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Using Artificial Intelligence to Auto-Delineate Patient-Specific Head-And-Neck Clinical Target Volumes Within a Fully-Automated Treatment Planning System

C Cardenas1*, M Aristophanous2 , J Yang1 , L Zhang1 , R McCarroll3 , K Kisling1 , D Rhee1 , S Ng1 , A Rao4 , C Fuller1 , A Mohamed1 , A Garden1 , L Court1 , (1) MD Anderson Cancer Center, Houston, Texas, (2) The University of Chicago, Chicago, IL, (3) University of Maryland Medical Center, Baltimore, MD, (4) The University of Michigan, Ann Arbor, MI,


(Saturday, 3/30/2019) 10:30 AM - 12:30 PM

Room: Osceola Ballroom C

Purpose: To use artificial intelligence to automate clinical target volume (CTV) delineation for oropharyngeal cancer patients and, therefore, reduce inter-physician variability which is the largest source of uncertainty in head-and-neck radiotherapy. This auto-delineation would address a rate-limiting step in fully-automated treatment planning.

Methods: To establish a baseline, we assessed inter-physician CTV delineation variability from a team of sub-specialized head-and-neck radiation oncologists. Then, we developed models to auto-delineate (1) high-risk CTVs using a feedforward network that uses tumor and organs-at-risk information, and (2) low-risk CTVs using a 3D convolutional neural network that uses the CT image and GTV. Each algorithm’s auto-delineations were compared to clinically-used CTVs using overlap/distance metrics. These delineations were then used in our automated treatment planning system to evaluate the impact of CTV delineation on dosimetric distributions.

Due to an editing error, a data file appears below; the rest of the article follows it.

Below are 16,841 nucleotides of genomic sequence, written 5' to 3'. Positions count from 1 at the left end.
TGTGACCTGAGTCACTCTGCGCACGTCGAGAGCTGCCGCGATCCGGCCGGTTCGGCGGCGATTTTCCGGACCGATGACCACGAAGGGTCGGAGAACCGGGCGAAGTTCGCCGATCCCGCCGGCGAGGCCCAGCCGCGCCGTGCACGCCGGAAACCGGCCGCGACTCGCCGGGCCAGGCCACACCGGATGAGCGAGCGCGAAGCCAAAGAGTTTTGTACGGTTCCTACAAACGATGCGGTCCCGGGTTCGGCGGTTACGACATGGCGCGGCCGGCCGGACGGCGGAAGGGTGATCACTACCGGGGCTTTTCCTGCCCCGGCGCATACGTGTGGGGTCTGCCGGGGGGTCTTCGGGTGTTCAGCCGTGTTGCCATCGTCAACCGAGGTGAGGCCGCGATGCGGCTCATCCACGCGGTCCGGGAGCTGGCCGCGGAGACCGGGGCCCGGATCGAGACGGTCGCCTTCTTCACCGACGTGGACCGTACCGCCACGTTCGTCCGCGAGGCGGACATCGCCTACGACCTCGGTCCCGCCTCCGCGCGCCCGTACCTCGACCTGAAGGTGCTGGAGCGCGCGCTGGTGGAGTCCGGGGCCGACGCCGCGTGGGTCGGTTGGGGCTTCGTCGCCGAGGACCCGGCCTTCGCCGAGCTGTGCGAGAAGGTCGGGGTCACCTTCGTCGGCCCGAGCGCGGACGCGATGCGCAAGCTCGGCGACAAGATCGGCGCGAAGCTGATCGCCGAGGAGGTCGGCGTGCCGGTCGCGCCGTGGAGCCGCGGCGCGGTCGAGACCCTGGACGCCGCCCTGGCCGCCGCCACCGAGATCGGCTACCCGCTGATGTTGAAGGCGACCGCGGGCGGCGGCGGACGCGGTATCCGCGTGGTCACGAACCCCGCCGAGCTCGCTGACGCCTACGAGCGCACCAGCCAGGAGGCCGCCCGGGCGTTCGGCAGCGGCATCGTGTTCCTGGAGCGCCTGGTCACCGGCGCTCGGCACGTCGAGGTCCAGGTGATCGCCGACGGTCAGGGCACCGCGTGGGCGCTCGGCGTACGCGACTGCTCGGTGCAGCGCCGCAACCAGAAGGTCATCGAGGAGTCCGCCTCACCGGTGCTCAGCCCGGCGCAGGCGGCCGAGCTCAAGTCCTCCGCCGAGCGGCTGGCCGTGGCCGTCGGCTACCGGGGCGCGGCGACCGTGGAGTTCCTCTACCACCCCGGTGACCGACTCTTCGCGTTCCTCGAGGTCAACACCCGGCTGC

Results: The measured inter-physician variability resulted in a median Dice Similarity Coefficient (DSC) of 0.75, translating to better agreement than commonly reported in literature. The auto-delineations for high-risk and low-risk CTVs performed well in comparison to their respective clinically-used delineations (median DSC values of 0.81 and 0.82, respectively). Auto-delineated volumes provided improved delineation consistency compared to inter-physician variability (p<0.0001). Dosimetrically, coverage was acceptable (per RTOG 1016 guidelines) for 72% of auto-delineated plans when evaluated on clinically-used targets. The median percent-volume of clinically-used CTVs receiving 98% of the prescribed dose was 98% for auto-delineated CTV plans. We found no significant difference in normal tissue dose metrics between physician and auto-delineated target plans using a paired-Wilcoxon Rank-Sum Test: Brainstem Dmax (p=0.23), cord Dmax (p=0.87), contralateral parotid Dmean (p=0.41), and ipsilateral parotid Dmean (p=0.59).

Conclusion: We demonstrated that artificial intelligence-based algorithms can delineate high- and low-risk CTV with less variability than radiation oncologists. This work addresses a major barrier to fully-automated head-and-neck treatment planning by providing high-quality patient-specific CTVs.

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